Prey For The Shadow [MacLehose] by Javier Cercas is the second outing for his police detective Melchior Marin, whose beat is the ‘perpetual slumber’ region of Terra Alta in Catalonia near Barcelona. When I read his first outing, Even the Darkest Night (which has recently won a CWA Dagger for crime novels in translation), I thought that here was a fictional detective worth keeping tabs on and I am delighted to say that I was, as usual, right. All fictional detectives have troubled backgrounds, but Melchior Marin’s would take some beating as the son of a murdered Barcelona prostitute, who then does time in prison, sees the light, becomes a policeman and, almost accidentally, a hero after a shoot-out with terrorists. His second investigation starts with the populist female mayor of Barcelona facing blackmail over a sex-tape from her student days and Melchior’s dark heart goes out to her. This is a multi-layered, deeply satisfying crime novel which cheekily breaks the fourth wall when Melchior spots someone reading Even the Darkest Night, which he dismisses as ‘all lies’.

After a wave of excellent American rural noir thrillers, we are back in hard-boiled urban noir territory with Every Hidden Thing by Ted Flanagan [No Exit] where a night-shift paramedic trying his best to save lives finds his own at risk. Not only from  a ruthless city mayor covering up an unwanted pregnancy, who has  brutal ex-cop as an enforcer, but also from a well-armed loony survivalist ‘militiaman’ on  twisted mission of revenge. A gritty, unrelenting tale of despair and violence in a diamond-hard cityscape.

At first glance, I was sure I knew who the ‘old rogue’ in question was, but then I realised the title read Limehouse and not Whitechapel. The Old Rogue of Limehouse by Ann Granger [Headline] is set in 1871 – too early for the Ripper’s gruesome activities – and it is soon clear that the old rogue in question is reclusive antiquarian and suspected fence for stolen jewellery Jacob Jacobus, who suffers from agoraphobia – a condition first diagnosed that same year. As Jacobus never left the upper floor of his house, somebody has to get in – be let in – to murder him, which of course happens just as Scotland Yard detective Inspector Ben Ross learns of a jewellery theft from the upper-crust Roxby family in Hampstead. Coincidence? Unlikely. The action moves smoothly across Victorian London and its class barriers, in twin narrative streams by the affable Inspector Ross and his bright wife Elizabeth, all flowing from the stylish pen of Ann Granger, one of our most fluent writers of traditional crime novels.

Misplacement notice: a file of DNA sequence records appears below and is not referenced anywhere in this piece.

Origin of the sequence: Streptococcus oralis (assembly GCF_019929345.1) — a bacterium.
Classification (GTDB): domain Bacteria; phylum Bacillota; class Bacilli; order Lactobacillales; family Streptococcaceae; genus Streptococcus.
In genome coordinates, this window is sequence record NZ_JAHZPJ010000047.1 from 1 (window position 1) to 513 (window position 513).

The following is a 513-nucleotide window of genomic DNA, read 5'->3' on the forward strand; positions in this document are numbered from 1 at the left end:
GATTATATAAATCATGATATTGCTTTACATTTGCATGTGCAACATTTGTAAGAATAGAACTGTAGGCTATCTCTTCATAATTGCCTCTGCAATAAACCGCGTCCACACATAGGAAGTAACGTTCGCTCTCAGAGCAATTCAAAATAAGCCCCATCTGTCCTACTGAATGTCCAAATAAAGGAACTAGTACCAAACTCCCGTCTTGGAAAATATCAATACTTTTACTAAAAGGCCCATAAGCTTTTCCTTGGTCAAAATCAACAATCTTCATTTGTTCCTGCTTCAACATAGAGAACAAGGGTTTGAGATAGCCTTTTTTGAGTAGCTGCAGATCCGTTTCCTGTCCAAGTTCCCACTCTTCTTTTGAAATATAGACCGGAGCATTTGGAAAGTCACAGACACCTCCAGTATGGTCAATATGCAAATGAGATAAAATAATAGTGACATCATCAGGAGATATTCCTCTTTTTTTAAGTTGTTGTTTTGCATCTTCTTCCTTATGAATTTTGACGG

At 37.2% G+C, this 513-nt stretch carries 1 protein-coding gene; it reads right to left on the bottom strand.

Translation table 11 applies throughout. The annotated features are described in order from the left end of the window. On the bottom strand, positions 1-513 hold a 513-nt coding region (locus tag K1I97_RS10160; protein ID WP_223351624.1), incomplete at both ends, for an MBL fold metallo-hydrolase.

If you go down to the woods today.... well, just don’t. Not if, that is, if they are anything like the spooky Gloucestershire forestry described in The Clearing by Simon Toyne [HarperCollins], where nasty things happen, particularly to young women. Ancient terrors from local folklore (the ‘Cinderman’ of Cinderford), indifferent policemen and long-buried family secrets combine to paint an  unnerving picture of the Forest of Dean, despite its designation as an area of outstanding natural beauty. There are, perhaps, too many of the expected serial-killer-thriller tropes, such as the night vision goggles, an escaping female who falls and twists an ankle and the constant frantic search for more than one bar of signal reception on a mobile phone, but none the less, a pacy, occasionally jolting, read.

In All Of Us Are Broken by Fiona Cummings [Macmillan], many a character enjoys a somewhat esoteric name: Galen, Melissa, Dashiell (!), Aliyah and police detective Saul Anguish, yet the story starts in the rather boringly-named Essex town of Midtown-on-Sea. But Essex is only the jumping off point for a bloody road trip north for two blithe psychopaths and the family with whom they collide. Reminiscent of Martin Sheen and Sissy Spacek on their killing spree in Badlands, though the lovebird killers here are nastier, presenting a mother with a real Sophie’s Choice about her children, this is not for the faint-hearted.

Rumours of My Demise

Although it is probably my fault, announcement of my retirement has somehow transitioned into rumours of my demise if not total extinction. I would reiterate, for the benefit of the nay-sayers and wishful-thinkers, that I am only retiring from this monthly column, although a Christmas Special for Shots has been green-lit by the editor.

I will still write for the obituaries department of The Guardian and for the Oxford Dictionary of National Biography and carry on reminiscing about crime novels and thrillers of days gone by in my Bargain Hunt column in the magazine Crime And Detective Stories (CADS).

And I will also continue my ‘continuation’ novels featuring Margery Allingham’s Golden Age detective Albert Campion, which reminds me that Mr Campion’s Memory will be published by Severn House in September.

I am delighted to report that three of my regular readers have already pre-ordered the title, though I have no idea why the other two are dragging their feet.

One more to go!

The Ripster.